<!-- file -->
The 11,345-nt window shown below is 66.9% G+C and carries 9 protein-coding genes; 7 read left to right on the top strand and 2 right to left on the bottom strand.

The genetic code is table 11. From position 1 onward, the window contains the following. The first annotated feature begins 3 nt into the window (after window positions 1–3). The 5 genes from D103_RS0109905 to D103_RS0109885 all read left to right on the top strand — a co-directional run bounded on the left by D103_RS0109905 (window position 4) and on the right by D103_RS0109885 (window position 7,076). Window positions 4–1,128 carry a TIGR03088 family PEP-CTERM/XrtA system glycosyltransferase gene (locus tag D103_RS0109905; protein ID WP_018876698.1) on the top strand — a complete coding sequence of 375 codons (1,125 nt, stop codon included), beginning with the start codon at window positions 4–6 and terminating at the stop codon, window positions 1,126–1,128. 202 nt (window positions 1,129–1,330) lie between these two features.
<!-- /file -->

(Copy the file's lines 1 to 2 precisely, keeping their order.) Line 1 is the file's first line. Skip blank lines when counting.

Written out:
The 11,345-nt window shown below is 66.9% G+C and carries 9 protein-coding genes; 7 read left to right on the top strand and 2 right to left on the bottom strand.

The genetic code is table 11. From position 1 onward, the window contains the following. The first annotated feature begins 3 nt into the window (after window positions 1–3). The 5 genes from D103_RS0109905 to D103_RS0109885 all read left to right on the top strand — a co-directional run bounded on the left by D103_RS0109905 (window position 4) and on the right by D103_RS0109885 (window position 7,076). Window positions 4–1,128 carry a TIGR03088 family PEP-CTERM/XrtA system glycosyltransferase gene (locus tag D103_RS0109905; protein ID WP_018876698.1) on the top strand — a complete coding sequence of 375 codons (1,125 nt, stop codon included), beginning with the start codon at window positions 4–6 and terminating at the stop codon, window positions 1,126–1,128. 202 nt (window positions 1,129–1,330) lie between these two features.